Well after the Napier wine tour I did the Art Deco walking tour. Napier was destroyed in and an earthquake of 7.8 and subsequent fire in February 1931 and rebuilt in the Art Deco, but also the Spanish missionary and strip classical designs which were fashionable for the day. These were also a lot safer than traditional Victorian brick with elaborate pediments on top of the buildings (which killed a few people), and made of wood and concrete, more earthquake proof materials. The tour started at the Art Deco shop where we saw a slide show of Napier before and after the earthquake. Before the earthquake Napier as a large island right next to the Hawke's Bay coast with two long spits of land connecting it and there was a lot of water just to the north. After the earthquake the land raised up about 7 ft leaving Napier fully connected to the mainland and giving the region about 40km2 of new land, on which the airport is built and the grapes are grown for Mission Vineyard wines.
We were taken on a walk by these two older women, both complete Art Deco nuts who kept pointing out 'the sophistication of the joinery' and 'look at that wonderful carpet' (this was in the theatre and the carpet was hideous). In the late 19th century there was the arts and crafts movement which evolved into the Art Neuveau style, based on nature and flowers and curves and organic shapes. Art Deco was very reactionary to that reflecting simple geometric designs. It was done on the drawing board, not a field of flower, and reflected the mechanics and mechinery, the industrialism of the 1920's. (this is what our guide says, you'll have to ask my mum though, she's the one with the degree in all of this stuff). Anyway these two old ladies were a little boring and were enthusiastic to the point of being a bit crazy. Also this sort of thing doesn't really interest me and I was trying to find the joinery of the door frames and the hanging lamps interesting but I really couldn't. What was more interesting were the other people on the trip going 'thats fascinating' and 'its so good that they've restored it to how it originally was.' As and archaeologist I am morally opposed to restoring things exactly as they were, you destroy the history of a building, part of what it was used for. Like after the Greek revolution all traces of the Christian Church, and then the Muslim Mosque were removed, all you get is one snapshot in time and see that this building was important to one group of people, not to all the people in over 3,000 years of history who used it, none of that was preserved. Anyway thats a totally different topic. There were a few famous architects who had input but the only name I remember is that someone was inspired by Charles Renee Macintosh, and I only remember that name because my mum has some mugs with his work on them. They are geometric flowers, sort of the opposite to an Art Neuveau flower.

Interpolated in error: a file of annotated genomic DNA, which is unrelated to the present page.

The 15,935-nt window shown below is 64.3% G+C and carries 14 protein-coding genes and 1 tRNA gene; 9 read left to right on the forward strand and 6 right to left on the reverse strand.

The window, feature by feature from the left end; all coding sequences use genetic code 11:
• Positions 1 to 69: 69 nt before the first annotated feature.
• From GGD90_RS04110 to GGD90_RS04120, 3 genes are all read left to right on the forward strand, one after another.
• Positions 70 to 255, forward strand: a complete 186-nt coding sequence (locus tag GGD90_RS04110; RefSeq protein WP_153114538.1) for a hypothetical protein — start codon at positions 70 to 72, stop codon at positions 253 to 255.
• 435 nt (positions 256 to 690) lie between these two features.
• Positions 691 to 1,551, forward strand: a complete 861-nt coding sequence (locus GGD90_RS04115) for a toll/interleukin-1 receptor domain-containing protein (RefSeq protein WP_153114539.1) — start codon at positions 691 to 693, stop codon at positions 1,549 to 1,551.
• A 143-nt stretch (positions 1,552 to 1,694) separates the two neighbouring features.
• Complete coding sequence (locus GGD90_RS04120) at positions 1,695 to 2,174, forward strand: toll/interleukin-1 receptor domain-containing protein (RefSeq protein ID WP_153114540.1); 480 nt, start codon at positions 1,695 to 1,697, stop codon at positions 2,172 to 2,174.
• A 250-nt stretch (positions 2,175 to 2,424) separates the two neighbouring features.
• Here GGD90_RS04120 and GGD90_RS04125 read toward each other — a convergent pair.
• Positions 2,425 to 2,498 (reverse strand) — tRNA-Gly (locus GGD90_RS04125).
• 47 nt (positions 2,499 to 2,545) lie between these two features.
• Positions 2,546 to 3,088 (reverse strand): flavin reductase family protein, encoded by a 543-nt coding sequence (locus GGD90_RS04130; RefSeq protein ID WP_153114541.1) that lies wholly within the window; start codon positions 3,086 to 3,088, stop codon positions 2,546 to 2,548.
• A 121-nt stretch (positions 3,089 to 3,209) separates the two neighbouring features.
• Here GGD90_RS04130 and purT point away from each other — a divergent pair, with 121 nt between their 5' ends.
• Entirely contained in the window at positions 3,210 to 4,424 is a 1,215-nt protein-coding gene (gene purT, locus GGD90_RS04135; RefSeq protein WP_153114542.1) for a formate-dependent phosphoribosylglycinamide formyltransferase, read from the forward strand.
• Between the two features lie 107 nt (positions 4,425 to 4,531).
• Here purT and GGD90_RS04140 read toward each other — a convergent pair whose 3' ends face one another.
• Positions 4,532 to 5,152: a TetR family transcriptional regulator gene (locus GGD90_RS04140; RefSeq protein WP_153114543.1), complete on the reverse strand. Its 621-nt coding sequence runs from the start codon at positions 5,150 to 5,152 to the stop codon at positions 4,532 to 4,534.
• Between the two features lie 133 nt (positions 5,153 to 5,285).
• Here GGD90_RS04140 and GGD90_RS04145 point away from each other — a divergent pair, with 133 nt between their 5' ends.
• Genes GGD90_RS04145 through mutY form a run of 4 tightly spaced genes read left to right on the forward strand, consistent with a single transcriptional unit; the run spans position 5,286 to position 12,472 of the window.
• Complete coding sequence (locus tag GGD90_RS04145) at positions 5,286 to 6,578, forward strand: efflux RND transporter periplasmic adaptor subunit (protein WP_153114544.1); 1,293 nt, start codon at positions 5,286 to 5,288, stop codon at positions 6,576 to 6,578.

In Napier every year they have a big Art Deco festival, with old cars and everyone dresses up. Our tour guide said she had 6 1930's outfits to wear, but that she needed a new one for winter. It does make for a really interesting looking city, I will give it that.
On Saturday I got the bus to Auckland. For some reason it felt like I was leaving New Zealand. I think its because Auckland doesn't feel like New Zealand and that Jaffas (Aucklanders) are different from other people. I know they say the same about London but it really is true in New Zealand. New Zealanders are friendly, a little crazy, and just a bit backward (I think its from the isolation). Aucklanders are just like any other people in the world, and Auckland is just another city. They best thing about it is that its about an hour from anywhere good. Anyway I met up with one of the guys from the Hong Kong group flight that I did ages ago and his friends. Then Sunday did a few last minute things and set my alarm to get up at 3:30 the next morning!